Roadshows

Flame on
Clouds Taste Metallic, the latest Flaming Lips album, sounds like it was recorded in a toy store: Cheap bells and whistles tinkle in the background as unidentifiable sounds whiz by like wind-up toys, mixing together until they become an integral part of the band's psychedelia. Even after 10 years, the Lips are still fascinated by such sounds as a piece of cardboard fluttering against bicycle spokes, marbles rolling down a wooden staircase, or the repetitive melody of an ice-cream truck.

Singer-guitarist Wayne Coyne approaches his craft with an overwhelming acid naivete; to him, every sound in the universe is important, or at least worth exploring. In fact, the sounds on Clouds are far more important than song structure. Coyne's panoramic view of pop travels the line from Syd Barrett-era Pink Floyd to the Butthole Surfers, making all stops in between.

The Lips are either some the world's most clever plagiarists or latent geniuses on the verge of discovering their potential. For the Flaming Lips there are no rules. Coyne kills some perfectly fine vocal melodies with his quavering voice, while, for the most part, delicate melodies and song fragments are mangled by screeching guitars and fuzzy mayhem. The songs are beautiful cakes garnished with metal shavings. Their previous album, Transmissions from the Satellite Heart, almost fooled the mainstream based on the oddball appeal of "She Don't Use Jelly." After that they toured extensively, then retreated back to the studio to prepare further surprises.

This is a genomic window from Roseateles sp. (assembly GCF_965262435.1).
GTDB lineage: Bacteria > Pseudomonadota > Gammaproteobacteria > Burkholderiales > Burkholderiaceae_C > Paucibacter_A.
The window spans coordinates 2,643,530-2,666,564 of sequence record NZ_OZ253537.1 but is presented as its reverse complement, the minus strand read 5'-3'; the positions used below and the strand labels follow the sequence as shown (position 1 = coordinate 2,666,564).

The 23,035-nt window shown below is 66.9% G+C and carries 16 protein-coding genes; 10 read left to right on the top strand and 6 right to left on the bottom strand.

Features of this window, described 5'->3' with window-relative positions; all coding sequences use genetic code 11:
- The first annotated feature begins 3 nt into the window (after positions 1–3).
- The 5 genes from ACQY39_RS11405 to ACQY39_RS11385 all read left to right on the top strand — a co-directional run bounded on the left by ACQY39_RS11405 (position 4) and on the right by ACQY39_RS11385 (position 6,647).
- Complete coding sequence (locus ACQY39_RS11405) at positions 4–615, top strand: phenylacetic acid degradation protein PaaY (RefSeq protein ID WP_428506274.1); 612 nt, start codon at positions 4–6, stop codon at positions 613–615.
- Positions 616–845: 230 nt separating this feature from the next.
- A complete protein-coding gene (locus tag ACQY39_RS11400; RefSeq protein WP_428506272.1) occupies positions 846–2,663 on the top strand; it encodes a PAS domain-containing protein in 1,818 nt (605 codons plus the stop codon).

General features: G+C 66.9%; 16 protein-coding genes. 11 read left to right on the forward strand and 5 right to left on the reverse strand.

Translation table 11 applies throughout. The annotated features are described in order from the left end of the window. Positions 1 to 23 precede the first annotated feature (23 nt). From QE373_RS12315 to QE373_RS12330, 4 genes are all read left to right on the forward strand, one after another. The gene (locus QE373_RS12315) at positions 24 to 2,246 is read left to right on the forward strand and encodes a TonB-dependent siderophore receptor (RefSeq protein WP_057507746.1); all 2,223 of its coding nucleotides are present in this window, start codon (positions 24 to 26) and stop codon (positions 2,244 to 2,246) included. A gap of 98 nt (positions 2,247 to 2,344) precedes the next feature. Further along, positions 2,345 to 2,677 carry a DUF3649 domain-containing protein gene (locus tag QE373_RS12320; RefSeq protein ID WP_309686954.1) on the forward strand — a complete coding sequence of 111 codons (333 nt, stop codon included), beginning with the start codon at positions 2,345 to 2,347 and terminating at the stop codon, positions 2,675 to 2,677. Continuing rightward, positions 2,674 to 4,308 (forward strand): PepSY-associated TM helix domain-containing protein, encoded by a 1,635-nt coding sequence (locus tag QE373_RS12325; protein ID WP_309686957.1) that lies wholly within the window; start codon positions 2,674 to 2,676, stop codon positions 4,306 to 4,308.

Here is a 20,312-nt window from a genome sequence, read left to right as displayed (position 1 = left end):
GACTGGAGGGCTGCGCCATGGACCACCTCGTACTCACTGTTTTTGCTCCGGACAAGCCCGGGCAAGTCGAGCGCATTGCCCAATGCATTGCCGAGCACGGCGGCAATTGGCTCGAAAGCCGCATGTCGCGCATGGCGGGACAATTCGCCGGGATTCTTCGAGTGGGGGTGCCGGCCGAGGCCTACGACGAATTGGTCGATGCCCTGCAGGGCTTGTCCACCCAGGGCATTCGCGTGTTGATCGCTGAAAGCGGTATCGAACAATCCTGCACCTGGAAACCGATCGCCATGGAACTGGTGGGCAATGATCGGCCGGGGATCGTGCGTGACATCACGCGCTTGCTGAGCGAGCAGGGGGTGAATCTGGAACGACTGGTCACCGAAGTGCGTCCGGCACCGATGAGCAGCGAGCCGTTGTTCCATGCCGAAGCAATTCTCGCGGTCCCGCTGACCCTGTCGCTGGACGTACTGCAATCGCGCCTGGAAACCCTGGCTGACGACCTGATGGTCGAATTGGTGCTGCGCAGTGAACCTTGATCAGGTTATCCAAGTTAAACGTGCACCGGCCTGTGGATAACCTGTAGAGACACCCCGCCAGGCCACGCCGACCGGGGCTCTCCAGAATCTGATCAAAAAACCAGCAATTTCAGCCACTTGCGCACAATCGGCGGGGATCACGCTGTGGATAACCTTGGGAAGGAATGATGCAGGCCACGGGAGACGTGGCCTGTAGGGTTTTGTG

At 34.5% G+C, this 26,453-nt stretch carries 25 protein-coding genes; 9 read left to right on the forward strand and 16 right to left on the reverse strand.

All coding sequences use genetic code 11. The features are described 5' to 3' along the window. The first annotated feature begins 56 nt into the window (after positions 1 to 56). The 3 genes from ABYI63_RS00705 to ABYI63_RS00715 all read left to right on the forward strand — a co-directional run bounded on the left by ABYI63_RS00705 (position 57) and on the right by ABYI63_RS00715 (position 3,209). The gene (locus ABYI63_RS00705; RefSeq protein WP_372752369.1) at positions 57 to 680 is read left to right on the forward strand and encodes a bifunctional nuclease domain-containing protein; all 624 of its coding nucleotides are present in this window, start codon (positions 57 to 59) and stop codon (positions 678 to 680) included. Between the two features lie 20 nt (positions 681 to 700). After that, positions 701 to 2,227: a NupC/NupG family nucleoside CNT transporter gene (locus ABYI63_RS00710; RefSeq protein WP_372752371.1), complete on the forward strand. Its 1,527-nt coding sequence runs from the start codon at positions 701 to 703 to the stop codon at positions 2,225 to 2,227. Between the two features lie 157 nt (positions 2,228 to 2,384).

On stage, the Flaming Lips recreate their studio wizardry by turning knobs (especially up) and stepping on pedals. The sheer overkill in the volume department metamorphoses them into a mean, loud sonic machine that produces muscular riffs bristling with verve. The mind-bending effect is similar to that of their albums, bless their satellite hearts.

--Philip Chrissopoulos

The Flaming Lips perform May 24 at Trees. Richard Davies opens.

 
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